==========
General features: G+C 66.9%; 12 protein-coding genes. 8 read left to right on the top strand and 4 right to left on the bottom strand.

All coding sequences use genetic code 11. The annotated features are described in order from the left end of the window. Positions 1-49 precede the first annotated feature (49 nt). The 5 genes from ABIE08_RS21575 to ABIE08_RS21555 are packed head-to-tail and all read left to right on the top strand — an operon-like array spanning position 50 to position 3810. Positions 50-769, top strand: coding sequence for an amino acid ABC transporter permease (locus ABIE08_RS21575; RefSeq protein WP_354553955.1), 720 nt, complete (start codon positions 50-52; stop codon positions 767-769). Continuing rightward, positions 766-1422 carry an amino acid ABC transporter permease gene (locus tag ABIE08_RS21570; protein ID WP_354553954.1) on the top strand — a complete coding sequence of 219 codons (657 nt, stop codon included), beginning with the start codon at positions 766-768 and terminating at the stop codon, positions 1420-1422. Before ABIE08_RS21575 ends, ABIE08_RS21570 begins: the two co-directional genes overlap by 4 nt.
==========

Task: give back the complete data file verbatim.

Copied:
General features: G+C 66.9%; 12 protein-coding genes. 8 read left to right on the top strand and 4 right to left on the bottom strand.

All coding sequences use genetic code 11. The annotated features are described in order from the left end of the window. Positions 1-49 precede the first annotated feature (49 nt). The 5 genes from ABIE08_RS21575 to ABIE08_RS21555 are packed head-to-tail and all read left to right on the top strand — an operon-like array spanning position 50 to position 3810. Positions 50-769, top strand: coding sequence for an amino acid ABC transporter permease (locus ABIE08_RS21575; RefSeq protein WP_354553955.1), 720 nt, complete (start codon positions 50-52; stop codon positions 767-769). Continuing rightward, positions 766-1422 carry an amino acid ABC transporter permease gene (locus tag ABIE08_RS21570; protein ID WP_354553954.1) on the top strand — a complete coding sequence of 219 codons (657 nt, stop codon included), beginning with the start codon at positions 766-768 and terminating at the stop codon, positions 1420-1422. Before ABIE08_RS21575 ends, ABIE08_RS21570 begins: the two co-directional genes overlap by 4 nt.